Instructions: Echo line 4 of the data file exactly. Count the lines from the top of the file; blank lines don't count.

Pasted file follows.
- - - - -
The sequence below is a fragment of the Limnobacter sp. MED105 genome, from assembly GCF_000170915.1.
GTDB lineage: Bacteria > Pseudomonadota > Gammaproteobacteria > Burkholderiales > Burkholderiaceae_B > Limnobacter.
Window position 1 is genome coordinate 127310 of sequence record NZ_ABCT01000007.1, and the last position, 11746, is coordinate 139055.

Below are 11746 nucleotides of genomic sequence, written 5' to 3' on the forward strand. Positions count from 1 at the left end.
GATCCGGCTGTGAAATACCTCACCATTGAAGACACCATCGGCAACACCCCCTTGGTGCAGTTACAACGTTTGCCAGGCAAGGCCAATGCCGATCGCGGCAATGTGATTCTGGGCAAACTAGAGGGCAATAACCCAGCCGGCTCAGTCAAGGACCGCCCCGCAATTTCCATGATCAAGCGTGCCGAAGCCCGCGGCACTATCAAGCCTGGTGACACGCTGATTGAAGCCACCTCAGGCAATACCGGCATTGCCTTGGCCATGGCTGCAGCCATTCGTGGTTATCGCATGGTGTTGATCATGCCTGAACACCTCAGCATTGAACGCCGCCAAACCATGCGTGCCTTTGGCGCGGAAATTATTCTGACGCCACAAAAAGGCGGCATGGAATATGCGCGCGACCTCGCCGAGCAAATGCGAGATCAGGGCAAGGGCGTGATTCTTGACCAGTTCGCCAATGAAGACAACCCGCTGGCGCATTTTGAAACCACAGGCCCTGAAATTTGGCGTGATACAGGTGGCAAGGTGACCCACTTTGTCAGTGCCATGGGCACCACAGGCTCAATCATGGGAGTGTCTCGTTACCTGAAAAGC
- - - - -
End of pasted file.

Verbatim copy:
Below are 11746 nucleotides of genomic sequence, written 5' to 3' on the forward strand. Positions count from 1 at the left end.